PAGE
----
Efficiency / IIoT Platforms / Process Innovation / Oil, Gas, Chemicals / Quality / Standards / IT/OT Convergence

Industrie 4.0: What does it mean for chemical companies?

How a specialty-polymers company took a “don’t panic” approach and improved safety, cost, uptime and quality.

By Valentijn de Leeuw, Vice President, ARC Advisory Group

At the OSIsoft EMEA Users Conference held last October in Berlin, Germany, Felix Hanisch of Covestro gave a keynote on the meaning of Industrie 4.0 for the chemicals industry from Covestro’s perspective. Covestro, a specialty polymers company, was carved out from Bayer in 2015. Hanisch discussed what cloud, Big Data, and Industrie 4.0 mean for the process industry.

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ARC Advisory Group's Valentijn de Leeuw

Initially an initiative by the German government intended to further increase the competitiveness of the country’s industrial base, Industrie 4.0 concepts have gained traction across much of Europe and elsewhere in the world. At first, there were many more application examples for the discrete manufacturing industries than for the process industries. As a result, the German chemical companies and other process manufacturers had to determine exactly what Industrie 4.0 means for them.

What the hype is all about

The goal of Industrie 4.0 is to produce intelligent products using intelligent methods and processes. Platform Industrie 4.0 mentions that this is enabled through increased use of near-real-time data in the digital integration of value chains, seamless asset lifecycle information from plant concept to decommissioning, and business-to-plant production control.

Industrial IoT (IIOT), Industrie 4.0, and Smart Manufacturing are all closely related and have similar objectives – improving manufacturing. However, both Smart Manufacturing and Industrie 4.0 also look at improving manufacturing in the broader context of society and the environment, whether these improvements stem from science, engineering, informational technology (IT), or operational technology (OT). Also, while Industrie 4.0 also looks at the modes of production (such as moving toward modular production units for appropriate processes), the initial focus for IIoT tends to be more on connectivity, Big Data, and analytics to improve production asset availability and performance. Clearly, this will evolve over time.

The chemicals industry is torn between acting quickly to reap the benefits of Industrie 4.0 on the one hand, and remaining prudent by making small moves, and thus risk missing opportunities on the other.

A closer look reveals that the industry already has many Industrie 4.0 technologies in place. Some cyber-physical systems enabling the intelligent plant are mainstream in the process industry. For example, most valves are operated by actuators under control of an algorithm in a digital process control system. The IoT "vendor-managed inventory" concept of the household refrigerator sending orders to a grocery store when items reach a low threshold, is commonly employed in the industry. Many chemical companies also already employ analytics based on first principles, empirical, and hybrid models. However, new data-driven analytics are emerging.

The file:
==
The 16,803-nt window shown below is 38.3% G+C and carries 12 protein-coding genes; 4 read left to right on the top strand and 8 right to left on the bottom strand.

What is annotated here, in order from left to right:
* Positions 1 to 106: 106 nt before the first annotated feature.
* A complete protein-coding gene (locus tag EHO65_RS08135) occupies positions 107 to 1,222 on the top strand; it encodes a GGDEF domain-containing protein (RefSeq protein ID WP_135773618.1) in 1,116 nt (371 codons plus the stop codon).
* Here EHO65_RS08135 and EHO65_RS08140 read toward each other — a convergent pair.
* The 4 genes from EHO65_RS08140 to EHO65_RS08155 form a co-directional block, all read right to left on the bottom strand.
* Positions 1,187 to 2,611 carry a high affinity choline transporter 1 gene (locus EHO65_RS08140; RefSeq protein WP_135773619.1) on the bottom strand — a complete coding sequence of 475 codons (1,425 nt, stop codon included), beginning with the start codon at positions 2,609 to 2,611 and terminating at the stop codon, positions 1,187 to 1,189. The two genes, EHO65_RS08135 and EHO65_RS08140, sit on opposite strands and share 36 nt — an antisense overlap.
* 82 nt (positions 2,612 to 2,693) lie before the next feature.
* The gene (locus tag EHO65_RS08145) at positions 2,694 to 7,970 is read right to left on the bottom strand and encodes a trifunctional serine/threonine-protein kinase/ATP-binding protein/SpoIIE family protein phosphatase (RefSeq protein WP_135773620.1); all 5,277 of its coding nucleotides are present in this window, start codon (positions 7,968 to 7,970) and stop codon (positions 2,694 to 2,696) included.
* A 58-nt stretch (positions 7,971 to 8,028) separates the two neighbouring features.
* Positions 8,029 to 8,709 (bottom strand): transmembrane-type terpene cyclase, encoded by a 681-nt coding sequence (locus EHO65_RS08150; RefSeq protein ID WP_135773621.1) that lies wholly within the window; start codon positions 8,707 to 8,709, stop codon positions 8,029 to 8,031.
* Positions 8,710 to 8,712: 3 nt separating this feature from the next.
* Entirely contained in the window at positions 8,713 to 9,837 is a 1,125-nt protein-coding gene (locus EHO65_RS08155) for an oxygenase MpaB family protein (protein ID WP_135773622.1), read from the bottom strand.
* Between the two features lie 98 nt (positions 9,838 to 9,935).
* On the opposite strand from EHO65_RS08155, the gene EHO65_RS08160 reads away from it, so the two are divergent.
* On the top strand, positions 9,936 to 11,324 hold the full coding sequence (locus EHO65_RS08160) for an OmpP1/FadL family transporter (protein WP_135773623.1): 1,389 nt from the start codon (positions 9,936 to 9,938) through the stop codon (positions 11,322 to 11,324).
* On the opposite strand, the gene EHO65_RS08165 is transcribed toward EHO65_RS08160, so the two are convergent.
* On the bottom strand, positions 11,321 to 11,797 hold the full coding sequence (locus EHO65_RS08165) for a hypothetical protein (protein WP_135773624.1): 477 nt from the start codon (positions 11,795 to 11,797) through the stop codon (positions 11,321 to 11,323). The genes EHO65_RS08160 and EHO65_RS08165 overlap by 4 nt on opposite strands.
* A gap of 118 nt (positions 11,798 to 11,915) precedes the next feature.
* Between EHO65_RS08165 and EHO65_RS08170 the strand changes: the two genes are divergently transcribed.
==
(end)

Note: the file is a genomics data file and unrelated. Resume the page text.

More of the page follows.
How about industrial Big Data (in the cloud)? Some companies provide their personnel and contractors with access to historical and real-time plant data via private cloud. So, is this Big Data, characterized by high volumes, high velocity and a large variety? As a good-sized plant generates in the order of a billion data points per day (with some parameters being sampled at sub-second frequencies), the volume and the velocity certainly are there. The variety comes from logged events, so-called unstructured data. Some cloud applications are therefore mainstream, but most operations management applications and process control are on-premise. And the industry wants to keep it that way.

Computing power is ever increasing, with many new and easy-to-use technologies. However, the key is to know where to focus and to recognize if expectations for these technologies are "a pie in the sky" or realistic, according to Hanisch. To decide where to focus, a company needs a digital strategy. Covestro believes this strategy must be organized along the company’s vertical and horizontal integration axes. The goal of the vertical integration is to make the right data accessible to the right people to be able to make the right decisions. The objective of the horizontal integration with suppliers and customers is to share data, improve cooperation and improve order fulfillment and service levels. Opportunities arise when scrutinizing the processes and applications along these axes.

Covestro uses the “digital compass” that identifies value drivers related to the digitalization of the manufacturing sectors. Each of those can be influenced with applications and technologies. Estimations of the ranges of added value per driver, even if approximate, are too important to be ignored, according to Hanisch. Examples of incentives to do so for companies such as Covestro include reduced downtime and improved reliability.

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What does Industrie 4.0 mean for chemical companies?

Chemical manufacturing differs in many aspects from discrete manufacturing. Chemical processes are highly complex and intermingled. Components in these processes are often produced by a network of companies. Components can be very toxic, making them difficult or impossible to transport safely. Chlorine, for example, is sometimes transported directly by pipeline from one company’s site to another’s. In general, safety considerations constrain supply-chain flexibility considerably, and create stringent requirements for security and process safety.